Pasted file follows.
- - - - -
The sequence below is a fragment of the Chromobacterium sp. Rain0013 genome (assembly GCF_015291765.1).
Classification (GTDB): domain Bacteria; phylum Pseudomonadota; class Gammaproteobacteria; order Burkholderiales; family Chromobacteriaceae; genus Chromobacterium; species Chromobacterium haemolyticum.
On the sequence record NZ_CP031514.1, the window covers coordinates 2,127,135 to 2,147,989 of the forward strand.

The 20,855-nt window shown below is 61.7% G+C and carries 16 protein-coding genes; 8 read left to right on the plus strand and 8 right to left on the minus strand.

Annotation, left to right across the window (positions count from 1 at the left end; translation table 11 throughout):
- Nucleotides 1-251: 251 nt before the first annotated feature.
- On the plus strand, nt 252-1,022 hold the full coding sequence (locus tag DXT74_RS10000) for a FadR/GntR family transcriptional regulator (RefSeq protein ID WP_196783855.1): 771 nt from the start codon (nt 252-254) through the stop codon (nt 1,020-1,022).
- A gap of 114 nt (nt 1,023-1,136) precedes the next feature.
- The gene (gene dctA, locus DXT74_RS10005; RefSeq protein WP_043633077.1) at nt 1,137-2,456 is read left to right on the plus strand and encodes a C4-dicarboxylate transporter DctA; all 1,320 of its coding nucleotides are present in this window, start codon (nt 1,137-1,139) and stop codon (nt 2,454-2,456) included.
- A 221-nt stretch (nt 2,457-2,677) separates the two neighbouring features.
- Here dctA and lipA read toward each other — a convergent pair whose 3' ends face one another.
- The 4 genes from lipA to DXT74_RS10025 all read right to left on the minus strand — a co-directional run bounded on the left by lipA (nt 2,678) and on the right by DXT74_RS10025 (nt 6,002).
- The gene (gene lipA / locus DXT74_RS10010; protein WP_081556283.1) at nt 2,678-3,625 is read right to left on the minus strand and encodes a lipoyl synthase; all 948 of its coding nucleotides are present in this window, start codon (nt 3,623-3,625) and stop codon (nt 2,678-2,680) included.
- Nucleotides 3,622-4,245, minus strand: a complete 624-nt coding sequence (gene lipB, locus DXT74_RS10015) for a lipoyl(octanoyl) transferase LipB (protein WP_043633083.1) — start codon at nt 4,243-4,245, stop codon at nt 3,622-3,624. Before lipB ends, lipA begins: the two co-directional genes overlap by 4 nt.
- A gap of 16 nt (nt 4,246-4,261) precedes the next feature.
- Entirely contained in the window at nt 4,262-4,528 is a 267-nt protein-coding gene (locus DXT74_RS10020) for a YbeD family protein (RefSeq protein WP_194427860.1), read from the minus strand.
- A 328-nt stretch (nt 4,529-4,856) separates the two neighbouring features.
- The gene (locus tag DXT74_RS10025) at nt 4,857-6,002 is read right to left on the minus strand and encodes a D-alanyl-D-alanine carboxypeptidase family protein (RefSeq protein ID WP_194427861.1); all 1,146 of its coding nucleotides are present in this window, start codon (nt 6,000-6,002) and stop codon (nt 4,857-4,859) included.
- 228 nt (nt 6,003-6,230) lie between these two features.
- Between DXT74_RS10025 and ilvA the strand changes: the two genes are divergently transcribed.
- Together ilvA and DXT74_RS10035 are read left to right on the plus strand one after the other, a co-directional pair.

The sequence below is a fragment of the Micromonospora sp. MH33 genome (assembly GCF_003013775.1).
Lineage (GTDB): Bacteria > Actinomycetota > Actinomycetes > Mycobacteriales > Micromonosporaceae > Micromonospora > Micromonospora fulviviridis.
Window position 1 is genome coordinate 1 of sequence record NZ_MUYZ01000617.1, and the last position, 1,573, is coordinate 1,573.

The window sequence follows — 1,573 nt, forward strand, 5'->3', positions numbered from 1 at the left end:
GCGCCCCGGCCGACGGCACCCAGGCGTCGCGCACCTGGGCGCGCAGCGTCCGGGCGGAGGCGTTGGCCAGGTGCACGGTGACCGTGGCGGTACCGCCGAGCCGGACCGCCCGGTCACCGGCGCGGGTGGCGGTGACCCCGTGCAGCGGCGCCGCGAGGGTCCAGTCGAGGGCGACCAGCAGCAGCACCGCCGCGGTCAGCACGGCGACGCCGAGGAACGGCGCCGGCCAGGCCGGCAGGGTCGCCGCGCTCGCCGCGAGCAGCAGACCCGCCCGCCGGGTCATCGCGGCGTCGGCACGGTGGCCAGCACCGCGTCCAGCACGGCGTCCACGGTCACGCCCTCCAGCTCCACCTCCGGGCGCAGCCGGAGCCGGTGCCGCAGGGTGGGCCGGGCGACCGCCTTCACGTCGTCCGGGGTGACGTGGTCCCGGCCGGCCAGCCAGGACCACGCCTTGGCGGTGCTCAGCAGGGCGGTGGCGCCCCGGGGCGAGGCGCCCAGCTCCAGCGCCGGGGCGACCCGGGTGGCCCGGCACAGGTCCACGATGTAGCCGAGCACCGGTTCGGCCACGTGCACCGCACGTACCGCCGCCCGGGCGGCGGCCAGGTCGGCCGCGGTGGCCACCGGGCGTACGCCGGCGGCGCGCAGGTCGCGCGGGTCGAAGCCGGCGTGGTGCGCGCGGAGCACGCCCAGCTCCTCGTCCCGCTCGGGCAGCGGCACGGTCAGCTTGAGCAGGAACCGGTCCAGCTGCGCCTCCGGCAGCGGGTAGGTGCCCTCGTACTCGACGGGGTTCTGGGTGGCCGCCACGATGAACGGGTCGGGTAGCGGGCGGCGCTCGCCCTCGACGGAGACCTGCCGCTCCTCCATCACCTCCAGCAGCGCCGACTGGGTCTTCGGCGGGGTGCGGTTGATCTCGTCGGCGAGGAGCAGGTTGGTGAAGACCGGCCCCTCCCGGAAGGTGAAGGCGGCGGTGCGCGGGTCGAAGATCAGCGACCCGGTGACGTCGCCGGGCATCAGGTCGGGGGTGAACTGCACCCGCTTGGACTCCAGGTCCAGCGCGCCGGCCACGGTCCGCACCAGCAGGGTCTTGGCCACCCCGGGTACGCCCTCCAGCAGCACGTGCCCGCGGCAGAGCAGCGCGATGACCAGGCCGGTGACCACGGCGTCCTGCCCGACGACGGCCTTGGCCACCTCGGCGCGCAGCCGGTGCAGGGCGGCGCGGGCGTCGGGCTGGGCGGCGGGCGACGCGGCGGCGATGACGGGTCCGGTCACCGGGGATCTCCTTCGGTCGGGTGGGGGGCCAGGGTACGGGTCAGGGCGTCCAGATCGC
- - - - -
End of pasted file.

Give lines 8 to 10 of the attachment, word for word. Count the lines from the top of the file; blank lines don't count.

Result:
- A gap of 114 nt (nt 1,023-1,136) precedes the next feature.
- The gene (gene dctA, locus DXT74_RS10005; RefSeq protein WP_043633077.1) at nt 1,137-2,456 is read left to right on the plus strand and encodes a C4-dicarboxylate transporter DctA; all 1,320 of its coding nucleotides are present in this window, start codon (nt 1,137-1,139) and stop codon (nt 2,454-2,456) included.
- A 221-nt stretch (nt 2,457-2,677) separates the two neighbouring features.